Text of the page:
Thursday, August 17, 2006

My talk with the General Manager.

I thought some might find it interesting/humorous/sad to see a picture I just came across. It is one of the reasons I took my car in on that day. Basically, on a previous service visit the tech scratched up my door jam. At the time, I tried to be good natured about it, chalking it up to lack of attention to detail. I SO wish I would have read the writing on the wall and taken it more seriously.

(edit: I have been taking alot of crap from friends about, and apologize for, my gramatical errors. I have been tired, take pity.)

The main story

I spoke with the General Manager of Russell and Smith today, at around 4:30 according to my trusty notepad. It should be noted before I go on, that he was profusely apologetic on the phone in a previous conversation. Of course, this was literally the day that the site hit the front page of Google and Yahoo so I will judge his sincerity by his actions rather than his words, but back to today's conversation.

Skipping all the detail that you guys could care less about (small talk etc...), he asked me what it would take to make me happy (paraphrasing of course). Now, keep in mind, since R&S wrecked my car
, I have spent days trying my best to be patient while I was bounced from the Sales Manager to the General Manager, to whatever functionary happened to pick up the phone. I have lost sleep, I have lost a great deal of time from having to go to the dealership to see what they did to my car and being late cause I had to pick up a loaner. Not to mention the mental toll it has taken. And all of this simply because I took my car to Russell and Smith to have some warranty work done. Now, what would it take to make me happy? Probably better not to ask. What would I accept? After all this crap I am still looking for pretty much the same thing. However, as this drags on, I am feeling that I should look more for what's right, not what's acceptable.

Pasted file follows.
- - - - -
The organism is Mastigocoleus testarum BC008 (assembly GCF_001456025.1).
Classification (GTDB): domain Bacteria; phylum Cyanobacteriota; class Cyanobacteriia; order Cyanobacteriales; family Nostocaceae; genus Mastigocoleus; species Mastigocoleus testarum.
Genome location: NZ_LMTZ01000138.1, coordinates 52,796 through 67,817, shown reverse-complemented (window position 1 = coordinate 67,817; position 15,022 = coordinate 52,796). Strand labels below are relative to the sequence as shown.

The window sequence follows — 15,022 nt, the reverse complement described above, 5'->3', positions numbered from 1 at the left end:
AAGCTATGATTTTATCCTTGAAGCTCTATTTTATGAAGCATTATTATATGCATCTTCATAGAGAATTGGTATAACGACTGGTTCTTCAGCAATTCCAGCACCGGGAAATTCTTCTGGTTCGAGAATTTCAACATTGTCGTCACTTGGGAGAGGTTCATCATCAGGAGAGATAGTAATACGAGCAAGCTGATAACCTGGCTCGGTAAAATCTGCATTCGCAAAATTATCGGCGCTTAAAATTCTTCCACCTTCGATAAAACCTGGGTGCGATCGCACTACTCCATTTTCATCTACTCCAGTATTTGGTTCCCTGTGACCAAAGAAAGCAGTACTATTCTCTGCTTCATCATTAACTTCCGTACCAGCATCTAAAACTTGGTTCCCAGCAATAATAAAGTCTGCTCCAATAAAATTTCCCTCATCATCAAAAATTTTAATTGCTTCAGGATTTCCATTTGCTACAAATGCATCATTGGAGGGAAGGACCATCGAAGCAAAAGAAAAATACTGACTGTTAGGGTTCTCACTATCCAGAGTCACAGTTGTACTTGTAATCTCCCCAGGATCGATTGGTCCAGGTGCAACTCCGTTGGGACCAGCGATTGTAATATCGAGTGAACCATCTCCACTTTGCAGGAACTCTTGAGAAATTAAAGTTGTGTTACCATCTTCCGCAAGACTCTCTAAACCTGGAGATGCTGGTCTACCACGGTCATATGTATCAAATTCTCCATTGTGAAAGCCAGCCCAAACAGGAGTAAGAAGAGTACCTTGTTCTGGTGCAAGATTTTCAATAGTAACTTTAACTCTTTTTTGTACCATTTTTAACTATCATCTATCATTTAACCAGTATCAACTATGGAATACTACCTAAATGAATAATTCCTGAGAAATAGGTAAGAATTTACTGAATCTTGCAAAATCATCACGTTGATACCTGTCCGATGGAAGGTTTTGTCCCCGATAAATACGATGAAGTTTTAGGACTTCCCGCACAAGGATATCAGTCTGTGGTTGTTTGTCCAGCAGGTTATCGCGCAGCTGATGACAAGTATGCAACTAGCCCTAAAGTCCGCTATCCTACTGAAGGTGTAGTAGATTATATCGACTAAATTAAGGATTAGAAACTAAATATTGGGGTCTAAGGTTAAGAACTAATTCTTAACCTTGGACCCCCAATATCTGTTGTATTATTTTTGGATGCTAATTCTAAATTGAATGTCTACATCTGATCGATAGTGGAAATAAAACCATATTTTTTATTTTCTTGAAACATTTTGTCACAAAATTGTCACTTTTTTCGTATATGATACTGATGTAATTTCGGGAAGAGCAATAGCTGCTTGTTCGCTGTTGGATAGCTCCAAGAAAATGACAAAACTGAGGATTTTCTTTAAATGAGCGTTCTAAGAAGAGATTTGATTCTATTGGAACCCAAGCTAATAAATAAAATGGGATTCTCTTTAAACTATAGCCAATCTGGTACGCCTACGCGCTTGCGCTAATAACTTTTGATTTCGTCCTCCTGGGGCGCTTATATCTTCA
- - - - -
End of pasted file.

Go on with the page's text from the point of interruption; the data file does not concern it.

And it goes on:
My first two solutions, ( 1. make me an offer on a new car vs keeping my car and 2. buy my car outright) basically revolve around the value of my car when I drove into the dealership.
  • When I drove onto the lot at Russell and Smith Honda, my car was worth AT LEAST $25,000. What makes me so sure? I went to last night and did a little research.
    • There were exactly two 2004 Honda s2000's in Houston one for $24.5k the other for $27.9k. That puts the average price in the market at: $26.2k and I didn't like the color on either.
    • There were NO 2005's
    • There were 7 2003 (which is the older body style, older motor etc...) and the cheapest one there was up for like $19.9k.
If you have been reading the previous sections, you would know that the $19.9k is STILL MORE than Russell and Smith offered me for my car the first time they called me. The General Manager has claimed that the Sales Manager wasn't supposed to call me with that number.

However, in conversations with the General manager (previous to a search for his dealership leading to a link to this site) he said the spread between a New S2000 and mine would START at $10k (which if you do the math puts my car at around 20) and probably go up from there, so I have my doubts on that one. Actions will tell the tale.

The only difference between the first and second option is that in one, I go find my own car, and in the other, R&S does. Well, seeing as how he has already made me an open offer to sell me a new S2000 at no profit in a conversation yesterday( $30,206 according to Consumer reports), that shouldn't be an issue.

My original third option is heavily based on the price of my car, but with way more complexity and is rapidly loosing it's appeal. Basically it was this:
Russell and Smith fixes my car, and makes me whole on diminished value of it in some form. For this to work, we have to know what the diminished value is. The insurance company has a formula, but on the brief look I have had, it is ridiculous. To my mind, diminished value is this: